Types of Japanese Flowers (Hanakotoba) – Names, Meaning and Pictures

The language of Hanakotoba reflects the importance of flowers in Japanese culture. The meanings of most flowers in Japan are unique. Sakura (cherry blossom), Tsubaki (camellia), Ume (flowering apricot tree), Sumire (violet), and Sakurasou (Japanese primrose) are some of the most exquisite Japanese flowers. Flowers contain hidden messages and may convey strong messages, according to the Hanakotoba (Japanese “language of flowers”).

Of course, in many cultures, flowers have distinct connotations. Red flowers, for example, are often associated with love, whereas white flowers may denote a fresh start. Dark crimson roses, on the other hand, are associated with sadness. Flowers have a much stronger, more important connotation in Japanese culture.

The Japanese term for the flower language, Hanakotoba, is explained in this article. You’ll discover the code, symbolism, and meaning of some of Japan’s most gorgeous flowers.

What Is Hanakotoba?

The Japanese language of flowers, Hanakotoba, is unique because it allows you to express your intentions and emotions. Flowers have their own unique meanings and sentiments that cannot be conveyed in any other way. Hanakotoba is one of the world’s most distinctive languages because each blossom has its own meaning and code.

Flowers may be used in Hanakotoba to communicate your deepest emotions and intentions without saying anything. The colors, form, height, and presence of thorns all transmit distinct feelings through the flowers. One of the oldest methods to express sentiments via flowers, according to folklore, is Hanakotoba.

Japanese Flowers (Hanakotoba) with their Name and Meaning

Let’s look at some of Japan’s most popular flowers that are linked with Hanakotoba in further detail. The special meaning of each flower in Hanakotoba will be revealed to you.

Tsubaki – Camellia (Camellia japonica)

In Japanese Hanakotoba, the red camellia blossom represents love. Camellia may mean supreme love, humility, or discretion in the Japenese language of flowers (Hanakotoba). Tsubaki has various connotations depending on the color of the camellia. The yellow camellia denotes yearning, while the red camellia denotes love. White camellia denotes waiting.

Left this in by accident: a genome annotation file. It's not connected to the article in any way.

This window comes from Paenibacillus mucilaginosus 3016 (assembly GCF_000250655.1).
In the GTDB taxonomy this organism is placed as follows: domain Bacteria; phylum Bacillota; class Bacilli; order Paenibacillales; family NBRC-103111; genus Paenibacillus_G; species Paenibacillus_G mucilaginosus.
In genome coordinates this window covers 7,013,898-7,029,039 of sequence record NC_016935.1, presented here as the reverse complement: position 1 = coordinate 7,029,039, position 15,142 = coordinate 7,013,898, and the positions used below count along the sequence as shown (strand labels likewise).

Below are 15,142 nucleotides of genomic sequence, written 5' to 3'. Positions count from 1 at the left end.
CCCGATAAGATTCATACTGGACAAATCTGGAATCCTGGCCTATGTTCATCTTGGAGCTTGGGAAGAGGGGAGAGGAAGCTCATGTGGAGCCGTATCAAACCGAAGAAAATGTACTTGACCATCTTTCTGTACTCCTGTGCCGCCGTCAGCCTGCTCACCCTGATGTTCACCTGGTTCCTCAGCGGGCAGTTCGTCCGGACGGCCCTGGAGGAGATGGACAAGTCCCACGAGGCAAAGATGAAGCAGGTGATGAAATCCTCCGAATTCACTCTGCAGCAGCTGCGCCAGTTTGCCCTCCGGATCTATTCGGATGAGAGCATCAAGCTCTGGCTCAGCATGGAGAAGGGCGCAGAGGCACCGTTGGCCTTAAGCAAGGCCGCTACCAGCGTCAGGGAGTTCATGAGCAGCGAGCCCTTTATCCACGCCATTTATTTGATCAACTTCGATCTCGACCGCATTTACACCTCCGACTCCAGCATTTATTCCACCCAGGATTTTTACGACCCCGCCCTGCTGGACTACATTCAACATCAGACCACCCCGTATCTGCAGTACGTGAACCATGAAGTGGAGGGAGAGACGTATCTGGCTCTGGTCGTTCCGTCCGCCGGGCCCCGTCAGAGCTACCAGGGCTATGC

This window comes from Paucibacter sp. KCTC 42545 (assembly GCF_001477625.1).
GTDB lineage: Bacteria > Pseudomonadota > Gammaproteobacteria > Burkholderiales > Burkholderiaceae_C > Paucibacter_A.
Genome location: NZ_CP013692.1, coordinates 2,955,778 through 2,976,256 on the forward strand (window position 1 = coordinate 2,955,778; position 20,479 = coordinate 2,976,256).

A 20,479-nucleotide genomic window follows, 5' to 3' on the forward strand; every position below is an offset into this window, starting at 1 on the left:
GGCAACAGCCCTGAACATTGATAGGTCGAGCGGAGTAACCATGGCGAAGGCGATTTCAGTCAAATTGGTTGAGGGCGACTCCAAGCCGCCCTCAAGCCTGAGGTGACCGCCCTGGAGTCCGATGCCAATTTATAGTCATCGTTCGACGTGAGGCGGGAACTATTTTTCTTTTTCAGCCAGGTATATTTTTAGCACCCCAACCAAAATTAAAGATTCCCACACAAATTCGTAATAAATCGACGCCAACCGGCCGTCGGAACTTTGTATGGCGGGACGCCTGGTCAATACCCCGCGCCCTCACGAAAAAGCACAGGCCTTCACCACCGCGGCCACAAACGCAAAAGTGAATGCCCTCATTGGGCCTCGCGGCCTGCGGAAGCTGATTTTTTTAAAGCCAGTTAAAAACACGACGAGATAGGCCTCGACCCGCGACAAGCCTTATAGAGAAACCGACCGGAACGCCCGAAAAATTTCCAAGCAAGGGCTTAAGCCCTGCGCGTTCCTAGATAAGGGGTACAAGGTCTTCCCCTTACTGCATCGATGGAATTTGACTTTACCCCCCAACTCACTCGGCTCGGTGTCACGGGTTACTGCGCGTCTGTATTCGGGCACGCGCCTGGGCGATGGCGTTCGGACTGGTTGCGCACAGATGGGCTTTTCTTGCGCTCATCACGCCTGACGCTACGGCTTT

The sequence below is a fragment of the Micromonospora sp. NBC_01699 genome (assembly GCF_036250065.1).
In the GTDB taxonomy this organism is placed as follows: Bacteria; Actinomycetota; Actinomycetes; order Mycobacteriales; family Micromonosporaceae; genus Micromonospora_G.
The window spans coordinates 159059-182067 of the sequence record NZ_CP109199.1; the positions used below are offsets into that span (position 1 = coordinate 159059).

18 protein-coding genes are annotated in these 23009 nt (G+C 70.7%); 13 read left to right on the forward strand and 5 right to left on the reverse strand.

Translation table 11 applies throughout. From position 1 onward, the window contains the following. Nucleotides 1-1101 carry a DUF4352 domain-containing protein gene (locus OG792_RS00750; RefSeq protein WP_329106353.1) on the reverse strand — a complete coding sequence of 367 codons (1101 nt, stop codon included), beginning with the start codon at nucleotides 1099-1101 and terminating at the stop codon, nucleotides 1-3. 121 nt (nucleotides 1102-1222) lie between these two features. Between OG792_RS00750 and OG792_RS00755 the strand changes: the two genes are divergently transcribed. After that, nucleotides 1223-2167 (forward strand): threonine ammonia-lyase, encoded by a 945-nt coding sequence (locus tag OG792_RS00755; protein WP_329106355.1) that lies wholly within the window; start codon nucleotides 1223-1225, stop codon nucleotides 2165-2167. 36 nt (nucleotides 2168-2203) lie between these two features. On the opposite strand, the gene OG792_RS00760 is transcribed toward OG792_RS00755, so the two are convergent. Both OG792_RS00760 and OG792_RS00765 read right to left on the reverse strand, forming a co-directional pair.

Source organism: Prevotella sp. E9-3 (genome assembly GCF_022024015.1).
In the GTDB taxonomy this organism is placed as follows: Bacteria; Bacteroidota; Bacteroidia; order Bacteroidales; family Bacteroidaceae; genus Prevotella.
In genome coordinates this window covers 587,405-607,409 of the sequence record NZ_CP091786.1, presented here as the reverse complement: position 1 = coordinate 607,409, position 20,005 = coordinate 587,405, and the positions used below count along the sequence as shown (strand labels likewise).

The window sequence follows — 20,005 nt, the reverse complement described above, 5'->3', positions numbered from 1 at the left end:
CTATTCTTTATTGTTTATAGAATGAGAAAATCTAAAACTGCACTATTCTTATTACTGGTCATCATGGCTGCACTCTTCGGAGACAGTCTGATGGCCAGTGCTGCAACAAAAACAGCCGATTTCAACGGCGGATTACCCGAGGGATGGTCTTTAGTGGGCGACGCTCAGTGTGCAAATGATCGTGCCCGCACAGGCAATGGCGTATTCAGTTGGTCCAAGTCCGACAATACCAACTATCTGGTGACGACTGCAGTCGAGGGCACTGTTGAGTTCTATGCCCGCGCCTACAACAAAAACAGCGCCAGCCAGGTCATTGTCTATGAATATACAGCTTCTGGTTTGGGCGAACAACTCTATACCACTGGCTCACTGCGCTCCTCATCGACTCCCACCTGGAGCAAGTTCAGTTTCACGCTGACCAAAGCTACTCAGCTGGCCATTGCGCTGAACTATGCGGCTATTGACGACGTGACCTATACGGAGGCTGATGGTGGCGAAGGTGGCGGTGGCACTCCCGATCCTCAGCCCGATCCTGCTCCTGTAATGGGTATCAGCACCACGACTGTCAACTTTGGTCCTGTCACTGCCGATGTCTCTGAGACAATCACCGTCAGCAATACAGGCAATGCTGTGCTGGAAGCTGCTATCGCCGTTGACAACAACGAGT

The rose of winter is a term used to describe Japanese camellia (tsubaki). Camellia japonica, a 20-foot-tall flowering plant, is a popular landscape plant. The showy blooms, which resemble peony blooms, may be solitary, semi-double, or double. The large blooms come in a variety of colors, including soft pink and dark crimson red. USDA zones 6 through 10 are suitable for growing Japanese camellias.

Sakura – Cherry blossom (Prunus serrulata)

Sakura, or cherry blossoms, are Japan’s national flower. They represent the splendor of the heart as well as accomplishment. As the cherry trees bloom in the spring, their light pink and white blossoms cover them. The showy, delicate blossoms hang down in clusters, creating spectacular displays that have made the plant famous throughout Japan.

Sakura is a Japanese cherry blossom tree that has become synonymous with the country. Japan’s national flower is Sakura. Sakura matsuri are Japanese festivals devoted to the lovely Sakura blossoms. Cherry blossom trees come in a variety of shapes and sizes, with Prunus serrulata being the most common. Depending on the cultivar, cherry blossom trees range from 8 to 40 feet (2.5 to 12 meters) tall.

Sakurasou – Japanese primrose (Primula sieboldii)

The Hanakotoba word for “long-lasting love” is Japanese primrose flower (Sakurasou). Sakurasou is a Japanese primrose that has magenta or purple blooms that signify long-term love in Hanakotoba. The flower’s resemblance to Sakura inspired the Japanese name Sakurasou. In the spring, the five-petalled magenta daisy-like blooms bloom abundantly. In Japan, the primrose is a popular decorative shrub.

Geisha girl, Madam butterfly, cherry blossom primrose, and snowflake are some of the other names for Sakurasou. The primrose, which grows to be 18″ (45 cm) tall, is a perennial blooming plant native to Japan. Mixed beds and flowering borders are the optimum growing conditions for this lovely plant. USDA zones 4 through 8 grow in partial sun.

Roses (Rosa)

In Hanakotoba, pink roses (Momirobara) signify trust, pleasure, or bravery. When someone wants to communicate their deepest emotions, roses are popular floral gifts in Japanese gardens. The shapes, sizes, and colors of rose flowers may vary. The meanings of rose hues are shown below in the “language of flowers.”

Akaibara (Red Rose)

In Western and Asian cultures, the red rose is a symbol of passionate love. Love, passion, and deep affection are all conveyed through giving someone a bunch of red roses.

Shiroibara (White Rose)

Devotion, innocence, and quiet are all expressed with the Shirobara or white rose.

Kiiroibara (Yellow Rose)

The term jealousy is represented by Hanakotoba, Kiiroibara, or the yellow rose.

Momirobara (Pink Rose)

Momirobara is a Japanese word that expresses confidence, happiness, and trust in someone. Your emotions for someone without a romantic relationship may be expressed with a bouquet of pink roses.